Hu Eyes Oil as Iraqi PM Sees Chinese Investments During Trade Talks

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Iraqi Prime Minister Nuri al-Maliki has met with Chinese leader Hu Jintao for bilateral trade talks during his visit to China. While the Chinese leader's eyes are on Iraqi oil, Maliki is eying Chinese investments to redevelop war-ravaged Iraq.

Chinese leader Hu Jintao welcomed Iraqi Prime Minister Nuri al-Maliki Tuesday when they met for talks in Beijing to enhance bilateral trade and economic ties.

His first official China visit, Maliki is openly seeking Chinese investments to rebuild his war-devastated country.

Maliki informed Hu of his hopes to foster Sino-Iraqi cooperation, and to develop economic, political, scientific, and cultural partnerships with the Chinese regime.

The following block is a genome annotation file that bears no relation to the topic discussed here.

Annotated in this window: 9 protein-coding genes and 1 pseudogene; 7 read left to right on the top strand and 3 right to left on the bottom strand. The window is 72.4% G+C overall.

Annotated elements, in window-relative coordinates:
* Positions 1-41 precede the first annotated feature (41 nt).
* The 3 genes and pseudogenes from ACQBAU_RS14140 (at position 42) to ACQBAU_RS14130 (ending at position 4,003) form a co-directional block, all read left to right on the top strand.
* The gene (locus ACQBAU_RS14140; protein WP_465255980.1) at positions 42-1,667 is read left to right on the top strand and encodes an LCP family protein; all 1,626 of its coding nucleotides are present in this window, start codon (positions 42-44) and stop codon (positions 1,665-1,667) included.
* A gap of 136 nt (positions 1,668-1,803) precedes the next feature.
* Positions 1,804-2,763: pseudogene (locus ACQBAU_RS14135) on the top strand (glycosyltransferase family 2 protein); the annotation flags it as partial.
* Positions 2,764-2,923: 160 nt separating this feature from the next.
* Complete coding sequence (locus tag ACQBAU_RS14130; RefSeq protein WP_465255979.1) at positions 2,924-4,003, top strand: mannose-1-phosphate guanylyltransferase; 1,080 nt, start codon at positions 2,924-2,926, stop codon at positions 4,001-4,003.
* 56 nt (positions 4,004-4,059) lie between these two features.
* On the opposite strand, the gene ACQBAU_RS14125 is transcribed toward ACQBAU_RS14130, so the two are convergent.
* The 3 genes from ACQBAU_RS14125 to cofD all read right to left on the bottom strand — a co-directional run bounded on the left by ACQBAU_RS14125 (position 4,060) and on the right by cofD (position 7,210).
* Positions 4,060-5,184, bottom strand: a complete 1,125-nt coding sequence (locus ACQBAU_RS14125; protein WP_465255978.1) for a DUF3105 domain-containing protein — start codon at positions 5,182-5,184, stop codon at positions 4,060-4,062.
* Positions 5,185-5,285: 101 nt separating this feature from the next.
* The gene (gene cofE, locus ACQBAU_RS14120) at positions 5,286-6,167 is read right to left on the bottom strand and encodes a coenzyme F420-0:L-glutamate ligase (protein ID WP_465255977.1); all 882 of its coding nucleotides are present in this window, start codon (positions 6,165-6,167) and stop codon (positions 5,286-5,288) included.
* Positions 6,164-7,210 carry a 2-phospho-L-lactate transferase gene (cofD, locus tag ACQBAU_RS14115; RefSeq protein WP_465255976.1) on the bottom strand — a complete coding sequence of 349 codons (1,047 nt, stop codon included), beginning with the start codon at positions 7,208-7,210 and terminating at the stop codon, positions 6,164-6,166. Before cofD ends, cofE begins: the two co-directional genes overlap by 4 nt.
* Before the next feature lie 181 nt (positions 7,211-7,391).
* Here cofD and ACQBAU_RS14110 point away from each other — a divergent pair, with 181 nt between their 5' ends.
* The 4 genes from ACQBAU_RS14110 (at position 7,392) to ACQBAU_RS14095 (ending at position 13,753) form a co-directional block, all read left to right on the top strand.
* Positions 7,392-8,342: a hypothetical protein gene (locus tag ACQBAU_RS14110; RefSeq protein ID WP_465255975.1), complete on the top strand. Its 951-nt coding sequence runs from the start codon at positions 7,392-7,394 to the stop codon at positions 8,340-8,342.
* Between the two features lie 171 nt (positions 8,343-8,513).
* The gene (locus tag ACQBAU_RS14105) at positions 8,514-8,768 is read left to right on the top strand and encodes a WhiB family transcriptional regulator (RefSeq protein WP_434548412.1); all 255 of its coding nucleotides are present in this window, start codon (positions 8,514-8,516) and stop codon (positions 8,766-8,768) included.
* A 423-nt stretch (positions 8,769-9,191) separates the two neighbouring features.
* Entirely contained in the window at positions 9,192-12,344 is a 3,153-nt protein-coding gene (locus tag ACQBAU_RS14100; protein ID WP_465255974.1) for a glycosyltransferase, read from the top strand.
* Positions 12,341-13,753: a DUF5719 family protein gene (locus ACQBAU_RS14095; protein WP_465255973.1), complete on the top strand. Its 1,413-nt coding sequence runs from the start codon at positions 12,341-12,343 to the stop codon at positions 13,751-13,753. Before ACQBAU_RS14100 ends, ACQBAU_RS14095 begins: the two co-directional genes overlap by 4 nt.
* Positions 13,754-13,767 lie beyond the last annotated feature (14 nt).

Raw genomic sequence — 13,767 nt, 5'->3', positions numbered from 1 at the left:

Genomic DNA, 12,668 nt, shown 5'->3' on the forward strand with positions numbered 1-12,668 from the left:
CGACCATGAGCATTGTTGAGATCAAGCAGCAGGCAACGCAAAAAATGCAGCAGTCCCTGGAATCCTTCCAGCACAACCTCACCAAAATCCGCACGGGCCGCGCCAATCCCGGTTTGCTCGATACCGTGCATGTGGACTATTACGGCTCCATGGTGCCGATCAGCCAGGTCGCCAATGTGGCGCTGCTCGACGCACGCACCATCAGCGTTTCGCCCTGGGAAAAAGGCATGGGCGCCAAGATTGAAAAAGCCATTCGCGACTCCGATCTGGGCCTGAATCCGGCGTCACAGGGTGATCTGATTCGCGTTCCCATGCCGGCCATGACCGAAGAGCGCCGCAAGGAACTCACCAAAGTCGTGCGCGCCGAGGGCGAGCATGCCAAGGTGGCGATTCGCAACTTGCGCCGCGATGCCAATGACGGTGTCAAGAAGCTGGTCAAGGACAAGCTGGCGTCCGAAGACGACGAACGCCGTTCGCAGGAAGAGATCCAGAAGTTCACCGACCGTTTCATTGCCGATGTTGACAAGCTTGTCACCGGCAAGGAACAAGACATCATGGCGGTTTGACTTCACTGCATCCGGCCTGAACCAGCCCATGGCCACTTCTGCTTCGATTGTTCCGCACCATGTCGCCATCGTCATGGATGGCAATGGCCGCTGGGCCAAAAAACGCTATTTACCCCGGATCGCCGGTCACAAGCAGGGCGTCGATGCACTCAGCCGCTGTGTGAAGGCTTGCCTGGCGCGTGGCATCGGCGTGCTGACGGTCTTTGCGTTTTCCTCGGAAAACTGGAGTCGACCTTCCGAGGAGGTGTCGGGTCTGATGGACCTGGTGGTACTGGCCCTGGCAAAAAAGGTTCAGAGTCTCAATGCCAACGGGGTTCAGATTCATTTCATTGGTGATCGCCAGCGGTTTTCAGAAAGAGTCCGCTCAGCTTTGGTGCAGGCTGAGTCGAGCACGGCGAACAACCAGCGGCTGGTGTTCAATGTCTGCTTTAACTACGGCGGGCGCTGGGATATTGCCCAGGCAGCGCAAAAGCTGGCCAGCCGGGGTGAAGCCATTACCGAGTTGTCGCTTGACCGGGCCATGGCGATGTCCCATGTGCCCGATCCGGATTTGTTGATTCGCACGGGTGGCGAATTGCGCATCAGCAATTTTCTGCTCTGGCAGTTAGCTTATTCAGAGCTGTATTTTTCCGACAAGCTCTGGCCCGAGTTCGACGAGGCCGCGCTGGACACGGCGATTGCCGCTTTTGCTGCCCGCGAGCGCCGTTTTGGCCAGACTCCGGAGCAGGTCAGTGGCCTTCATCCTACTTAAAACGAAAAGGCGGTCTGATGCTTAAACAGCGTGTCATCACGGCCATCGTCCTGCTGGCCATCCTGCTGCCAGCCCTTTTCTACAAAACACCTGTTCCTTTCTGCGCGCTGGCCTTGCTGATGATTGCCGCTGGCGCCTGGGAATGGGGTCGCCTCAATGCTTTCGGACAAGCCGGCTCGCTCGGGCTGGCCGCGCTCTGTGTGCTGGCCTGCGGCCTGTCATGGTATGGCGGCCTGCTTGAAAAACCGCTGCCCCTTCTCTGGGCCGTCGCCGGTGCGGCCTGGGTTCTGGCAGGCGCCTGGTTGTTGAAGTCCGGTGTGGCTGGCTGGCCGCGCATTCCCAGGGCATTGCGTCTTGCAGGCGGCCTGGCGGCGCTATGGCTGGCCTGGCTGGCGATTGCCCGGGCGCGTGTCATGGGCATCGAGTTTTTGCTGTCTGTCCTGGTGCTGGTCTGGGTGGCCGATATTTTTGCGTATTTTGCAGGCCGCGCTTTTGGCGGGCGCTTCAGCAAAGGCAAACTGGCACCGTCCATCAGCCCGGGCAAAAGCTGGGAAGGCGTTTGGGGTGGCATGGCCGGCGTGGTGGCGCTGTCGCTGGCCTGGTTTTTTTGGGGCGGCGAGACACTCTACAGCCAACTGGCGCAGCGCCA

A number of huge deals with Chinese oil companies were cancelled in 2003 after the downfall of former leader Saddam Hussein. Steps have been undertaken to re-establish the trade ties. Iraq was China's seventh largest oil supplier last year.

[Ali al-Dabbagh, Iraqi Government Spokesman]:
"We want to increase the trade volume between Iraq and China. China has entered in the energy sector in Iraq and I think they are doing well. China [has a] need for the oil in the future and it is a big consumer market in energy, oil, and gas, and Iraq would be the potential country which could supply China with that demand."

Iraq needs about $36 billion U.S. dollars to finance strategic and construction projects. This includes the reconstruction of railways, ports, schools, and other projects, which Chinese investments might be able to supply.

[Ali al-Dabbagh, Iraqi Government Spokesman]:
"We have a shortage of funds right now, but for sure in the upcoming five years, we'll increase our oil export and have a good revenue, so that we can finance whatever debt that arises from such on-time payments."

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